Wednesday, April 1, 2009

the g is silent, or, the panda's thumb

An old interview with Brian Kernighan, translated from the Romanian...

The languages that succeed are very pragmatic, and are very often fairly dirty because they try to solve real problems. C++ is a great example of a language that in many ways has serious flaws. One of the flaws is that it tried very hard to be compatible with C: compatible at the object level, compatible very closely at the source level. Because of this there are places where there's something ugly in the language, weird syntactic problems, strange semantic behaviors. In one sense this is bad, and nobody should ever do that, but one of the reasons that C++ succeeded was precisely that it was compatible with C, it was able to use the C libraries, it was usable by the base of existing C programmers, and therefore people could back into it and use it fairly effectively without having to buy into a whole new way of doing business.

the rest here

6 comments:

bernardomoraes said...

I know nothing about programming, but I'm always amazed about how much someone can do with C++.

Anonymous said...

Well, technically...

All programming languages (on a non-quantum computer) reducible to Turing complexity are equally as powerful. Since this is true of all programming languages we have, "in theory", all programming languages are pretty much the equivalent of the other in terms of power. Or better put, sophistication.

(All very hand-wavy, I know, but the mathematics behind the above is transcendental, and I'll never understand it all. Never mind Einstein, Turing is where it was at for 20th century geniuses...)

But I know what you mean - C++ is one fantastic language, and it encourages good programming habits. I wish I used more of it... But in today's web-engineering world, a mock-up is as good as the final product, so garbage collection and proper pointer use are ancient relics.
- Hassan

K said...

All programming languages can express anything computable (the math is not all that mysterious, in my opinion). But that doesn't mean all programming languages are equally good. I'm shocked that anyone would ever use C++ voluntarily—though perhaps most users have no other choice. You might like this "interview" with Bjarne Stroustrup on the origin of C++...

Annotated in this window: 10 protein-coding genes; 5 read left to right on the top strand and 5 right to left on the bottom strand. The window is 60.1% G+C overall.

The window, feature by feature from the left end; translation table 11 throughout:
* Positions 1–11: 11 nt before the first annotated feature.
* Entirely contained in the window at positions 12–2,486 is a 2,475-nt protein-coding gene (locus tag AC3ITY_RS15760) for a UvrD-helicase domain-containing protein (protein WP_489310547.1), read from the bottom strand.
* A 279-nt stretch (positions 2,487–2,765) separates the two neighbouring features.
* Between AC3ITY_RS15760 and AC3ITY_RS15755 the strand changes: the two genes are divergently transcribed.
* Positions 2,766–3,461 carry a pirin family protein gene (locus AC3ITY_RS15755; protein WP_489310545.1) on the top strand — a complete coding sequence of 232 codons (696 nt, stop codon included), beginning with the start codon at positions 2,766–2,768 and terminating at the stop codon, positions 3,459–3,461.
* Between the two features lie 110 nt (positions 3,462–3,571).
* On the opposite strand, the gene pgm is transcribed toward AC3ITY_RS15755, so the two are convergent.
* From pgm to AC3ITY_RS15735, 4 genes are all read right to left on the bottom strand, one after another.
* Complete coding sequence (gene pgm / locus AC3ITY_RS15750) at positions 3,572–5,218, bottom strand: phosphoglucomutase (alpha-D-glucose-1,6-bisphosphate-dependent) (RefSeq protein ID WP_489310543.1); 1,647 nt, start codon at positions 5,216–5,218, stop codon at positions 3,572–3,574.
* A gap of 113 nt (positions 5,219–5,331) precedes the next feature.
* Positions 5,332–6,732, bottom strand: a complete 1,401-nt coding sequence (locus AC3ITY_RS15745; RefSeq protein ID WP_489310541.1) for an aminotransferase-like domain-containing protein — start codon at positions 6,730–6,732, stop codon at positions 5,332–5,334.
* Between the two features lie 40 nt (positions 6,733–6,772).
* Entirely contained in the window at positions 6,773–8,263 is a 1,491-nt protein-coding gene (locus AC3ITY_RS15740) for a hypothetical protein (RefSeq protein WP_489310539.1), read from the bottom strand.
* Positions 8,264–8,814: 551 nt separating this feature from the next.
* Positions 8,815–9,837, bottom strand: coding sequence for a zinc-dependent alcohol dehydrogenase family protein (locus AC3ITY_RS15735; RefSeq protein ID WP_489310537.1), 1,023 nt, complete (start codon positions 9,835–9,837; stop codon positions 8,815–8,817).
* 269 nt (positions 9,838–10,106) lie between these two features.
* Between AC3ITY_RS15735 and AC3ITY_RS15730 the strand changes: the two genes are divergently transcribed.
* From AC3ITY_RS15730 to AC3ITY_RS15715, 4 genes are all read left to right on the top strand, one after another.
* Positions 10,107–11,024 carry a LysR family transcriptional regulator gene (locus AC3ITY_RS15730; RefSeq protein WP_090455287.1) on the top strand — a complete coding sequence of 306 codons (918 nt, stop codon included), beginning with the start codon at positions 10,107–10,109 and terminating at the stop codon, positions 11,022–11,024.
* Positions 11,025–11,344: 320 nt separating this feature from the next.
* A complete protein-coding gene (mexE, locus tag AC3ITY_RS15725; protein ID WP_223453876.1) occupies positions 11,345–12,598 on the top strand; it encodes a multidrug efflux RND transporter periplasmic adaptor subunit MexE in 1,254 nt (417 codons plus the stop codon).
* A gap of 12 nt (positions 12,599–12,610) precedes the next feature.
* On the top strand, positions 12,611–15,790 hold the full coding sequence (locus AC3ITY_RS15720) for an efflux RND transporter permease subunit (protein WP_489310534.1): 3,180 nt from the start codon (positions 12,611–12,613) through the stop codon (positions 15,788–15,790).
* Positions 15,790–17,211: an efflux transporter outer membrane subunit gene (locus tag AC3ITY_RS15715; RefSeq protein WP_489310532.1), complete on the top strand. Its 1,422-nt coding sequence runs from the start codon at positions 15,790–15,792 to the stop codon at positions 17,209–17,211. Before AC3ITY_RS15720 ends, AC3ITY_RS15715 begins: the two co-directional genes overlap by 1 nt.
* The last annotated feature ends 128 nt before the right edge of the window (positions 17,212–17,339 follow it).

When it comes to C++, the naive think: wow! C++ lets you get away with anything! The experienced realize that this is exactly why it's such a disaster.

Anonymous said...

@ K: Well, to be fair, my knowledge of math is certainly no yardstick for competency, so my difficulty with the material may not be saying much. :-) Though, I wasn't really claiming all languages were equally good. But then, you may not have been saying I was...

Nevertheless, I find it most interesting that you find C++ a permissive language, as I found it the more unforgiving of the languages I had to learn. I mean, Java just makes code whiz straight from stream-of-consciousness to the whitespace, so since that gets the job done, I mostly use that. Never had to call a destructor since 2004!

I feel like most languages I know seem to be similar generous to the programmer, but then, I'm far from being an expert, so I'm really curious about languages you find to be more strict about coding practices.

- hassan

peanut and planet said...

http://anfischer.com/

"Andreas Nicolas Fischer is a Berlin-based artist. He works with data, sculpture and code. "

Thought you might enjoy this guy's stuff.

Max McMillian said...

When is 'Your Name Here' coming out in hardcopy?